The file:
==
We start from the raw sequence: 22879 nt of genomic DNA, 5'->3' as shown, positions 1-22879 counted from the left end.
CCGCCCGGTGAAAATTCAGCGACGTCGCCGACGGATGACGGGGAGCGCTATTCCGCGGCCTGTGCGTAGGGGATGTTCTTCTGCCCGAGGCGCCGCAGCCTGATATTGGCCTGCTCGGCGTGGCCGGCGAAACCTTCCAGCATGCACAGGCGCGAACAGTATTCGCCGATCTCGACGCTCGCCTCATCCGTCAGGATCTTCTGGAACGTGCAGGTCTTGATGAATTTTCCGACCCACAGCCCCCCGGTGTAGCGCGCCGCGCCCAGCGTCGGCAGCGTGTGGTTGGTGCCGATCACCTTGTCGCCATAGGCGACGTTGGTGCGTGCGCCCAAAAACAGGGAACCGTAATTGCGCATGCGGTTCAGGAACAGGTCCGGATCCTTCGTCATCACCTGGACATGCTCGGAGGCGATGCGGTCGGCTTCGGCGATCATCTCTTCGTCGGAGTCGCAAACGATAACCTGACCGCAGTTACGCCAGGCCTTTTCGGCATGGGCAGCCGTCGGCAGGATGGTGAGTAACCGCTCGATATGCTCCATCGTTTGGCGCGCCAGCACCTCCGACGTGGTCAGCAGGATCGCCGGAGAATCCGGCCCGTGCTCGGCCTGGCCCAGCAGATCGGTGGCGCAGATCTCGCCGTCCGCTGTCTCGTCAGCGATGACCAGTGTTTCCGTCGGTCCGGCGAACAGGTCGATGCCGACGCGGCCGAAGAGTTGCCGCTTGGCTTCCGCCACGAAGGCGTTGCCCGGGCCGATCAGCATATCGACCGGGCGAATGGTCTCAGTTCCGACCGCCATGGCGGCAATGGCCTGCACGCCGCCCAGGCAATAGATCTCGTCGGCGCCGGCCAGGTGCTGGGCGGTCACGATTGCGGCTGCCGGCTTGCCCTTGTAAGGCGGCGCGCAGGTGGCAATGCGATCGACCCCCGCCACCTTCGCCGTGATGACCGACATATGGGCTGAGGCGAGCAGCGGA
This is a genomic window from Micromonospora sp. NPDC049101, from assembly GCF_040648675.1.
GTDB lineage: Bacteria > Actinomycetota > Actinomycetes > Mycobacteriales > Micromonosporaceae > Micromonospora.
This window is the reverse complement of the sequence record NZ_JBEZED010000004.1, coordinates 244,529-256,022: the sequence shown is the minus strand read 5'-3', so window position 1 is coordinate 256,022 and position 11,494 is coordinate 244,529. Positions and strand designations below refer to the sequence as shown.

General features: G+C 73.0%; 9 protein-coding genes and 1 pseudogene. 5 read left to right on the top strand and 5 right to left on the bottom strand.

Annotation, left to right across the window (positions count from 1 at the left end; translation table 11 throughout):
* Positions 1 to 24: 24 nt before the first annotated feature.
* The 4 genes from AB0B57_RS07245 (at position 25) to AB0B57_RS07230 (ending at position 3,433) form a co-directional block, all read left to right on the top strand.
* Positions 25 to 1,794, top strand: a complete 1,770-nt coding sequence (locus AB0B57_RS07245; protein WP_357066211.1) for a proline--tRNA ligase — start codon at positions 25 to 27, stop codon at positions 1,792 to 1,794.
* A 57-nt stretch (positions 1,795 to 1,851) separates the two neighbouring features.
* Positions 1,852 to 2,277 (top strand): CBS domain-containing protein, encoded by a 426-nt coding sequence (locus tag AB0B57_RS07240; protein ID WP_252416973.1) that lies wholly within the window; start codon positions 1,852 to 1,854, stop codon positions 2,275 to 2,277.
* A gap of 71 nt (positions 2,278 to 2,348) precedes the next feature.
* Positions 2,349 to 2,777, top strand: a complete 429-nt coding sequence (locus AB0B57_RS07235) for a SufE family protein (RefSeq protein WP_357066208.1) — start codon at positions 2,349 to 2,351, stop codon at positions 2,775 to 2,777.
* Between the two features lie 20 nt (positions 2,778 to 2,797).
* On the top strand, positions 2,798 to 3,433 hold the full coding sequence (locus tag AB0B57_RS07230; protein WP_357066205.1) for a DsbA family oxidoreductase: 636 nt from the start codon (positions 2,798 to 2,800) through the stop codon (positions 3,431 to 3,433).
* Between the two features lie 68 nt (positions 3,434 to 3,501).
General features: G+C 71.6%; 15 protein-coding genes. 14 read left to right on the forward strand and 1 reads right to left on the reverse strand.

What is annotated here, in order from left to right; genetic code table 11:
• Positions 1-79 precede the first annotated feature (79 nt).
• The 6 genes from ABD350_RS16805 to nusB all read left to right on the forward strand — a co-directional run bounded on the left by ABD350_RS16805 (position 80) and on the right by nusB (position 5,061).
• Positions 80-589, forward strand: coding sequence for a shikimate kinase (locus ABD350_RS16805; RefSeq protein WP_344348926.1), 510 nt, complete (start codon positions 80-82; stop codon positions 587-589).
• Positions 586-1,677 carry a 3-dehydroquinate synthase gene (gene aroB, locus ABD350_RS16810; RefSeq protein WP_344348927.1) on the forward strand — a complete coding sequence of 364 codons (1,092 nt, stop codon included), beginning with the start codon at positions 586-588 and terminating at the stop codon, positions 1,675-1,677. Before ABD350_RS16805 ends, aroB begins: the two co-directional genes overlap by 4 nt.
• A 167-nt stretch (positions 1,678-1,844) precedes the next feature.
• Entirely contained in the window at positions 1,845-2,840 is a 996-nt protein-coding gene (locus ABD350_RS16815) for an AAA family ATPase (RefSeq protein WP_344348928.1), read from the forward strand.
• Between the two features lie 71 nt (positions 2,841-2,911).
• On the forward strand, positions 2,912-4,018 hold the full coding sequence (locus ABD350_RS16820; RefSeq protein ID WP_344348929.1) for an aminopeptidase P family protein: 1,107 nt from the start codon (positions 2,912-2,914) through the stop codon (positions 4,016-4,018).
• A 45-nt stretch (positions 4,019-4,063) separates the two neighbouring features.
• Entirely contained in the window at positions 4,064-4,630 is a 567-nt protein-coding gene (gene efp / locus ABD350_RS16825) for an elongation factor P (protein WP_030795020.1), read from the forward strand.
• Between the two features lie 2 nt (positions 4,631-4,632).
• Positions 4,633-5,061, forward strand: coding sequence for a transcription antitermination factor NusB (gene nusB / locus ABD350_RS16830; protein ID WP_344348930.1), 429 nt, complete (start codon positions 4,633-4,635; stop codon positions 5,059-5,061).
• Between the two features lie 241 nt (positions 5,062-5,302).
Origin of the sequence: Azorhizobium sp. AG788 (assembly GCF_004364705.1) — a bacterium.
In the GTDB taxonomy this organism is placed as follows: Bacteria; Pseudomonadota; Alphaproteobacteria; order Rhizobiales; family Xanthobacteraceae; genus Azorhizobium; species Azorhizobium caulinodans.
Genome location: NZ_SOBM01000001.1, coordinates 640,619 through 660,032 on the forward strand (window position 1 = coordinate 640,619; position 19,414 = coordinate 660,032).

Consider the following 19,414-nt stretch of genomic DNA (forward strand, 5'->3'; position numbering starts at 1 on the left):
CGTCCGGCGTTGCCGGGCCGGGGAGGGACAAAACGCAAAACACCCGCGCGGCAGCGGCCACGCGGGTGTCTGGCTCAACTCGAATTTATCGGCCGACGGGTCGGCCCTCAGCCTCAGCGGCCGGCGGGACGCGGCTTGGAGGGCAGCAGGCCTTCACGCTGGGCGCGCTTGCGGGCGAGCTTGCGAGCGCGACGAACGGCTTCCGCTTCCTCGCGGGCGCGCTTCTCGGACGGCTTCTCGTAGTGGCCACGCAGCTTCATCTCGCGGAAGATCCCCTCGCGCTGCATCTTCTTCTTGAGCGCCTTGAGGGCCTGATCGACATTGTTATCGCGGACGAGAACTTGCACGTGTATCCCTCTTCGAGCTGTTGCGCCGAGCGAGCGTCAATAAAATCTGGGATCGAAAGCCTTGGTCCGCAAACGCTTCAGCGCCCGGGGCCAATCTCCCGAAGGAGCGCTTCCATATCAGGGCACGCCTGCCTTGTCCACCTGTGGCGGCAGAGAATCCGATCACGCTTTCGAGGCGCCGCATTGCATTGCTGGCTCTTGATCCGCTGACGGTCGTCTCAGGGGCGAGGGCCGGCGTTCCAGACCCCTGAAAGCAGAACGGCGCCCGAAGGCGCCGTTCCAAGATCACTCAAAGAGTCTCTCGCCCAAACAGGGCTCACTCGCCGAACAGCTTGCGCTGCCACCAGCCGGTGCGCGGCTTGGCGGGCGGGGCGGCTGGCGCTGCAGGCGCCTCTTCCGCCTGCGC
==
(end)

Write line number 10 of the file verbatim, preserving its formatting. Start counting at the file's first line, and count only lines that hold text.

* Positions 25 to 1,794, top strand: a complete 1,770-nt coding sequence (locus AB0B57_RS07245; protein WP_357066211.1) for a proline--tRNA ligase — start codon at positions 25 to 27, stop codon at positions 1,792 to 1,794.